The first cohort of the University of Nebraska–Lincoln's Successful Teaching with Affordable Resources initiative saved students $117,836 in textbook costs during the fall 2018 semester. Savings for the 2019-20 academic year are projected to be at least $275,000.
"Affordability is part of Nebraska’s land-grant mission and OER can provide substantial savings for students while maintaining academic excellence," said Amy Goodburn, senior associate vice chancellor and dean of undergraduate education. "We are very happy with the results of the pilot program and expect a bigger impact on students' ability to afford higher education as the program grows."
Open education resources are teaching and learning materials in digital media collections curated from around the world that are available online at no cost for instructors and students. They include full courses, course modules, homework, quizzes, and classroom activities. When instructors use these resources, they can often reduce or eliminate the need for textbooks in their classrooms.
"I found OER materials to be more up to date and flexible than traditional textbooks," said Courtney Hillebrecht, associate professor of political science. "They made my international relations classes interactive and engaging."
According to a 2018 Achieving the Dream report, students using project materials saved $66 to $121 per course. A survey of students found that 41 percent reported this affected their ability to afford college. Students in the university's pilot program saved an average of $61 per course.
In Nebraska's mathematics department, instructors created materials for four precalculus courses in the pilot program. More than 1,300 students used them, saving $90 to $170 depending on the course.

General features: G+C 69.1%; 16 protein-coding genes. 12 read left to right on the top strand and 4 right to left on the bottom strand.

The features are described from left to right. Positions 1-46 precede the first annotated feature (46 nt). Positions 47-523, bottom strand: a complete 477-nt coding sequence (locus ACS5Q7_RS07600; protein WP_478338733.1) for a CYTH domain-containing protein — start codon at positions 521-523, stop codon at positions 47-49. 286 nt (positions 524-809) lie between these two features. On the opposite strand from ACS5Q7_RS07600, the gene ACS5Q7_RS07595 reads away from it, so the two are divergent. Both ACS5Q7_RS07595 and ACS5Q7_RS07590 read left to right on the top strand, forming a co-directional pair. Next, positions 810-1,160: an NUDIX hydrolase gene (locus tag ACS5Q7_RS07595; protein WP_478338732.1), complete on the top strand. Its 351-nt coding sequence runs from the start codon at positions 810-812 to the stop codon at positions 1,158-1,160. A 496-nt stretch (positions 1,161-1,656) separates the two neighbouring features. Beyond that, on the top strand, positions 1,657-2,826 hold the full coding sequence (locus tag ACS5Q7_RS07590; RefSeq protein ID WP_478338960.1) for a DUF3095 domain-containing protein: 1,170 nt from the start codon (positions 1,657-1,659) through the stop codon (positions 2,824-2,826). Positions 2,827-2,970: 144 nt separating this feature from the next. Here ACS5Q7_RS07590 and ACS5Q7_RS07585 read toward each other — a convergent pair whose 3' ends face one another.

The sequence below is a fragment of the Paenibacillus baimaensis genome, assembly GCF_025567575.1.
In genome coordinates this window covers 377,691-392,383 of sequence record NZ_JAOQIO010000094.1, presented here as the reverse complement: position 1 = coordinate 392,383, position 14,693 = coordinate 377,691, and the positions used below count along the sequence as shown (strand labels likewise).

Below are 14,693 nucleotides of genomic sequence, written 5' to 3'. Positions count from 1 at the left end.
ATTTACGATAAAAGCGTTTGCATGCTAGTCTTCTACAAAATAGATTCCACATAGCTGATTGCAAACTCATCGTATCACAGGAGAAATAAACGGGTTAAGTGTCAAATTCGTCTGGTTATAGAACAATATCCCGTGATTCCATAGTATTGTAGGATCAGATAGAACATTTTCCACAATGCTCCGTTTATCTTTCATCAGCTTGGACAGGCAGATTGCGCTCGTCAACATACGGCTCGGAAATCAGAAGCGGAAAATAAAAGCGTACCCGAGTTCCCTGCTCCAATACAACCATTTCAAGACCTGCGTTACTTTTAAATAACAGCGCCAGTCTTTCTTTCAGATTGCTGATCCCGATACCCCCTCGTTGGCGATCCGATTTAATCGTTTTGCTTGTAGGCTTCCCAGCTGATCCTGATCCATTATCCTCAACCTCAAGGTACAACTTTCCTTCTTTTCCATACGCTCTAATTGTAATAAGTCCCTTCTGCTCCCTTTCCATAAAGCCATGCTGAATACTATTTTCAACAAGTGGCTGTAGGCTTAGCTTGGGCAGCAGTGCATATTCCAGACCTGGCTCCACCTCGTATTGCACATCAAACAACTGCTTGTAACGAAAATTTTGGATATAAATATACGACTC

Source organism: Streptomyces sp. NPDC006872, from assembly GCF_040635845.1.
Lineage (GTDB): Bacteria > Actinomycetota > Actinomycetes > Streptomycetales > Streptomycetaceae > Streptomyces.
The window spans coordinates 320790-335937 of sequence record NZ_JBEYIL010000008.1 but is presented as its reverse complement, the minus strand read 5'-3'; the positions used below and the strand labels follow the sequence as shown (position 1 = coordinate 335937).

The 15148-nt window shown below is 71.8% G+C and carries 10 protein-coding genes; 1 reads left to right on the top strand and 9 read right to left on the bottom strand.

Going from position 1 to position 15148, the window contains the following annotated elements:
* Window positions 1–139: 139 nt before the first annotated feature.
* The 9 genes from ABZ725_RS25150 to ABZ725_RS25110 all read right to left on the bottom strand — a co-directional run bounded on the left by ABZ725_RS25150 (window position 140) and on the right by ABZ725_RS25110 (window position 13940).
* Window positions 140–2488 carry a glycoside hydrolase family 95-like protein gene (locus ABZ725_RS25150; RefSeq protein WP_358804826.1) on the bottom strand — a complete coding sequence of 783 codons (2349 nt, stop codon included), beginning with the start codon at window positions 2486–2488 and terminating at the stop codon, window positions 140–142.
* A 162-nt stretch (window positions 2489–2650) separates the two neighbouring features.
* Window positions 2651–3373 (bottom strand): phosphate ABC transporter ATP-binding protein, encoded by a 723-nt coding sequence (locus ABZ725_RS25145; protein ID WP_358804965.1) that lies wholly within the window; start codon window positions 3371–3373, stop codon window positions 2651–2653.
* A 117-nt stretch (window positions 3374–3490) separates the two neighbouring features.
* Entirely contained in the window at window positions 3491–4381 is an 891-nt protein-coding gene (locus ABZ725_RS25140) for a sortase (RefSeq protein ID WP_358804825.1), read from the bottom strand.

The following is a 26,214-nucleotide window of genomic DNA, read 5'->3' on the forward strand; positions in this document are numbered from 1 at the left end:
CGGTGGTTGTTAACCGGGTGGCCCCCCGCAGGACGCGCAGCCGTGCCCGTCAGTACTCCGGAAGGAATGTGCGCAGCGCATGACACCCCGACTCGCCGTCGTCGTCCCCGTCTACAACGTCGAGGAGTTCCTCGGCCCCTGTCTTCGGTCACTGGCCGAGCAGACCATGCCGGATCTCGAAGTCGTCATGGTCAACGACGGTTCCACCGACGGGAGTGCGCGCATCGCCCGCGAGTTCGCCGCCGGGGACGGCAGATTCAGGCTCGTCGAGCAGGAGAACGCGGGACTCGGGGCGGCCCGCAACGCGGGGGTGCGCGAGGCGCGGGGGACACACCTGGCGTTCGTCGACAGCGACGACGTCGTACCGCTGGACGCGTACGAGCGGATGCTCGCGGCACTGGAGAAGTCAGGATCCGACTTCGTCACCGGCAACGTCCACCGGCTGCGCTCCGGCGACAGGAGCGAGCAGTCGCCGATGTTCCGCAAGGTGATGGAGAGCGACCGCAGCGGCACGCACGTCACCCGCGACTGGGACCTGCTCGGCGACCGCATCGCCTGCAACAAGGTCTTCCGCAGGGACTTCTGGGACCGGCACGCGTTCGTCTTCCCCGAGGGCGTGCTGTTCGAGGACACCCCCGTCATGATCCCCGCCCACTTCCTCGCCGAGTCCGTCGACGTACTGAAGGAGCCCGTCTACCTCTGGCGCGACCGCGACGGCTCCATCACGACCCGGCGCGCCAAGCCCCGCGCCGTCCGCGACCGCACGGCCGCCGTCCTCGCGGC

"We are very happy with these new materials, and analytics show students used them extensively," said Allan Donsig, professor of mathematics. "Based on this success, we're looking at creating OER for other high-enrollment courses."
Overall, the inaugural cohort included seven faculty and six graduate teaching assistants who revamped 12 courses and delivered material to 18 sections covering almost 2,000 students.
The next cohort will participate during fall and spring semesters of the upcoming academic year. Faculty interested in participating should contact email@example.com and submit a proposal by March 31.
STAR is made possible by an Open Education Resources Kelly Grant provided by the University of Nebraska Office of the Executive Vice President and Provost and administered by a team from the Office of the Executive Vice Chancellor, Information Technology Services, Innovative Instructional Design, and the University Libraries.
More information can be found on the OER website and during STAR workshops on Feb. 21 in the morning for instructors and staff and in the afternoon for faculty and graduate teaching assistants. 2018 grant recipients will also lead a workshop at the Spring Teaching and Learning Symposium on Feb. 22.